This section deals with the functions relating to sprite assets.

Sprites are generally the visual representations of objects within the game you are creating, although they can be used for many other purposes. A sprite is either a single image, or a set of images that, when played one after another, looks like a looping animation. Sprites can be created in many formats, with the "traditional" sprite being made up of frames of pixel images, imported into GameMaker: Studio as *.png files. However you can also import vector sprites that have been saved in the *.swf format, or skeletal animation sprites that have been saved out as *.json files with accompanying *.atlas and *.png files.

Since sprites are an integral part of any game, GameMaker: Studio has a large number of functions that can be used for getting information about specific sprites, or for changing those that are in your game, or even for loading into an application your own sprites from a source image file.

Sprite Information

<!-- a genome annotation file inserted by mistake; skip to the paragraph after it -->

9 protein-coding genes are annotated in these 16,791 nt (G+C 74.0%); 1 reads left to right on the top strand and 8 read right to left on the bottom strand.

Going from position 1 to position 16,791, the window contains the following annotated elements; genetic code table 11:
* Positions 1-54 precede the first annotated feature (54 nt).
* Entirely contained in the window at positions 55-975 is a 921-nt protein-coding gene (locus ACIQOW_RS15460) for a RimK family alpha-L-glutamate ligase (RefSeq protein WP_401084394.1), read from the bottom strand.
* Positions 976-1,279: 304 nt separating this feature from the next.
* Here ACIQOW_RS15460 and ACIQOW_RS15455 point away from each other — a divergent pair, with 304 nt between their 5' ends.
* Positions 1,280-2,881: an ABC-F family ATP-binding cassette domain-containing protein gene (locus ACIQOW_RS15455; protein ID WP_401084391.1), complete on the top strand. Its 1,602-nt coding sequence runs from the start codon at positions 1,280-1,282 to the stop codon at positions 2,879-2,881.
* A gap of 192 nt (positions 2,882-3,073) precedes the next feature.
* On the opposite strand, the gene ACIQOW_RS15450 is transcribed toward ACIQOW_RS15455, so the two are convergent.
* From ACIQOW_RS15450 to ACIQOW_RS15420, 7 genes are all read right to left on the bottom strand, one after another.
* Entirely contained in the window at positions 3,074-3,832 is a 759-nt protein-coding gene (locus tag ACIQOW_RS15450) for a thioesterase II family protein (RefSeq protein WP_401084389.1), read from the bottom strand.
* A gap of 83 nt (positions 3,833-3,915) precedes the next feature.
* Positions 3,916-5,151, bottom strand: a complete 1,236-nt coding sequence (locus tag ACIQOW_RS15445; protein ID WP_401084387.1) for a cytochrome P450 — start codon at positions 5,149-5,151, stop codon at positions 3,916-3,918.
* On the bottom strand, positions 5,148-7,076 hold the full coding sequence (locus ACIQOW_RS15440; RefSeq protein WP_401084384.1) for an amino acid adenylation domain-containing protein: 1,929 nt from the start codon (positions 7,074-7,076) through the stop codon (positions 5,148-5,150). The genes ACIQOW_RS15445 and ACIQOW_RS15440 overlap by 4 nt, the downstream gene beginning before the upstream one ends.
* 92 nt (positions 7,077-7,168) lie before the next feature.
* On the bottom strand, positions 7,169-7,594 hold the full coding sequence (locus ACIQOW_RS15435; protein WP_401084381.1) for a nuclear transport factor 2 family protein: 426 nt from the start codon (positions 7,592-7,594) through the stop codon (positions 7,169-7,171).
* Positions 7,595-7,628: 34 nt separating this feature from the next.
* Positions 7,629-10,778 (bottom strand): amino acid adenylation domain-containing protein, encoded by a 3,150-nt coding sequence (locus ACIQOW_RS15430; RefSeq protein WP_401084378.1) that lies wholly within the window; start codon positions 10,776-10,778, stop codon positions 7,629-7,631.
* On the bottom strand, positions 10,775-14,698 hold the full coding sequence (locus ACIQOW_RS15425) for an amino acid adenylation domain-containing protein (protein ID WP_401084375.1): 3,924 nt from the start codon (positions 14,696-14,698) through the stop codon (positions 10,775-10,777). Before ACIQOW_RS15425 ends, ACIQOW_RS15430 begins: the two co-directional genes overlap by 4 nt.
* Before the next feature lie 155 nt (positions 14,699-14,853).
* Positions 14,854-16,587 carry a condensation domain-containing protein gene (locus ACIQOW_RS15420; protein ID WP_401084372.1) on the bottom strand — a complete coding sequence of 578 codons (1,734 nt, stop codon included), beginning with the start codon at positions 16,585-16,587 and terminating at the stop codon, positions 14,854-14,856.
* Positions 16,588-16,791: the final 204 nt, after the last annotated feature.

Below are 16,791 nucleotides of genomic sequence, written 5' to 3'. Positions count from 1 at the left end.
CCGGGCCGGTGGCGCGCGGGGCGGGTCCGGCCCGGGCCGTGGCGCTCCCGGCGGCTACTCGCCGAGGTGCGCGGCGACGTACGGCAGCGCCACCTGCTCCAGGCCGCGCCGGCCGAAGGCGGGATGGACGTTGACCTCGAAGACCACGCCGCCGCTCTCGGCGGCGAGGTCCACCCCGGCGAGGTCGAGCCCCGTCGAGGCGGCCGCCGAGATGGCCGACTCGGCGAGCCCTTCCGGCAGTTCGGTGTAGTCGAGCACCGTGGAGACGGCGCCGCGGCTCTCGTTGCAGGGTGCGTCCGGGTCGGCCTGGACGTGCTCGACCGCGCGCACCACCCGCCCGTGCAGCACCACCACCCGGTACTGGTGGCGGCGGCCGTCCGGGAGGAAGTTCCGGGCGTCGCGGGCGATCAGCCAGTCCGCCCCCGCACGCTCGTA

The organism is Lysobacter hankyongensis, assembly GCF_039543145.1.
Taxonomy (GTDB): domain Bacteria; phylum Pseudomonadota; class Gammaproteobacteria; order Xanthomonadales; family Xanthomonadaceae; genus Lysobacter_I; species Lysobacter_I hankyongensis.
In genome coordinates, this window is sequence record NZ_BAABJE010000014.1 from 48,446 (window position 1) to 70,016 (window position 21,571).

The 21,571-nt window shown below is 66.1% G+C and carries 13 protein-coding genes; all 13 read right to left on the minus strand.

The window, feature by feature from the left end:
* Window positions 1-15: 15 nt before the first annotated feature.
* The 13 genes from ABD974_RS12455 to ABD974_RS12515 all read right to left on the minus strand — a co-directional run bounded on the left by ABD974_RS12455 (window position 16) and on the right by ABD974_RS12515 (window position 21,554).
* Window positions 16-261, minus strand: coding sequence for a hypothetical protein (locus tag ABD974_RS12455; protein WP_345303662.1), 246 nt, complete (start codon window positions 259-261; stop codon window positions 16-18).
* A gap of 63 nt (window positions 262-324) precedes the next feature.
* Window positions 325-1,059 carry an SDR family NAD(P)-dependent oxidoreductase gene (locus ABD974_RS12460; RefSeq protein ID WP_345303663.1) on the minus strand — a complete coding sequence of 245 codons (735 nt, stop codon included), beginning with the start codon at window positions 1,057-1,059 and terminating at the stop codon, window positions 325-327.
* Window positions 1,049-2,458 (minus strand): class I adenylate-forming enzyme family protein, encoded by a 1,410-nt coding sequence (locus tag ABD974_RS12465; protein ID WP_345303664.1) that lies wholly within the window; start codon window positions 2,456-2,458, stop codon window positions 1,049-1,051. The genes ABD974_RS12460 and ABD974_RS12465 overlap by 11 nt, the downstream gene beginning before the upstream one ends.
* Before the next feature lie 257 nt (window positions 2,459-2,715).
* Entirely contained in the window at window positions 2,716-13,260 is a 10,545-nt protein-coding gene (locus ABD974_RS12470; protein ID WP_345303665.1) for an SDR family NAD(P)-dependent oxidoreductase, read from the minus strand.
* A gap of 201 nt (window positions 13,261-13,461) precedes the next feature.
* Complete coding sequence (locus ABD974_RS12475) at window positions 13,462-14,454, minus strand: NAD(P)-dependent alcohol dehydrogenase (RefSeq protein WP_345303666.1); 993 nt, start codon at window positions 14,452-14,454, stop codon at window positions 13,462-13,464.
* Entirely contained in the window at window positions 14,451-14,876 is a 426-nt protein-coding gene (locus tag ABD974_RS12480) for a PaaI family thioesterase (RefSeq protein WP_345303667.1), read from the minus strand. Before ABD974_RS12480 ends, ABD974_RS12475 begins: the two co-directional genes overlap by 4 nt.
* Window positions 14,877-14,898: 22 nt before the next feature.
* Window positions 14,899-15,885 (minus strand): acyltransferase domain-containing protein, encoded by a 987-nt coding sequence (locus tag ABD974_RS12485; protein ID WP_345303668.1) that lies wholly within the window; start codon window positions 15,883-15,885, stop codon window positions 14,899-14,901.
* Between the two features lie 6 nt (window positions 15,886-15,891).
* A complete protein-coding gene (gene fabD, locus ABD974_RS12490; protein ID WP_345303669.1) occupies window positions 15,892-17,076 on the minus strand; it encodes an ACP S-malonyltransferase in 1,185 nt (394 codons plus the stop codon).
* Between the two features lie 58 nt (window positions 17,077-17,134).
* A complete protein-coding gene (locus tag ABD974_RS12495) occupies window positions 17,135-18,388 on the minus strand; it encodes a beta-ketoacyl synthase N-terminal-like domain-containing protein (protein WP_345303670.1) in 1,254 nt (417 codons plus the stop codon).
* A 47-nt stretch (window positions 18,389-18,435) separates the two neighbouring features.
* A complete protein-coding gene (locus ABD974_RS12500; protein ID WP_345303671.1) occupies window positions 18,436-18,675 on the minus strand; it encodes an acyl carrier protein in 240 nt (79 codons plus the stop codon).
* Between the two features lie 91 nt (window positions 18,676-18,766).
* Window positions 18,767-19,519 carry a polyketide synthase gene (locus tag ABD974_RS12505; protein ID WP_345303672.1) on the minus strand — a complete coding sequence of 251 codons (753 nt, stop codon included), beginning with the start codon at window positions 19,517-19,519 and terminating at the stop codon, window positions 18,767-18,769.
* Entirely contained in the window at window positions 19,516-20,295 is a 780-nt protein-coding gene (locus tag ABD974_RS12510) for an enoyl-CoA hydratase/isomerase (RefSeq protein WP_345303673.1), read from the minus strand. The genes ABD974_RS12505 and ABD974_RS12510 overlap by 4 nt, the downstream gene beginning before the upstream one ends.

The following functions can be used to get information about a sprite asset. Please note that these functions get the information from the base sprite (ie. the sprite asset) and not from the sprite as it is being used in an instance. For example, you can use instance variable sprite_width to get the width of the sprite that an instance is using and this width will take into account any scaling that may have been applied. However, if you need to know the width of a sprite as it would be normally, with no transforms applied, you would need to use the sprite_get_width() function below. For more information on the sprite instance variables see the section on Instance Properties.

Sprite Manipulation

The functions below are all related to changing the sprite asset (resource) itself. This means that the majority of these functions will affect all instances that reference the sprite being changed, it also means that you must take great care to ensure that a sprite exists before referencing it, or to make sure it is not being referenced before changing it.

Skeletal Animation

Due to the nature of sprites made using skeletal animation, they also require a sub-set of functions for manipulating the drawn sprite in your games. These functions can be found in the following section of the manual:

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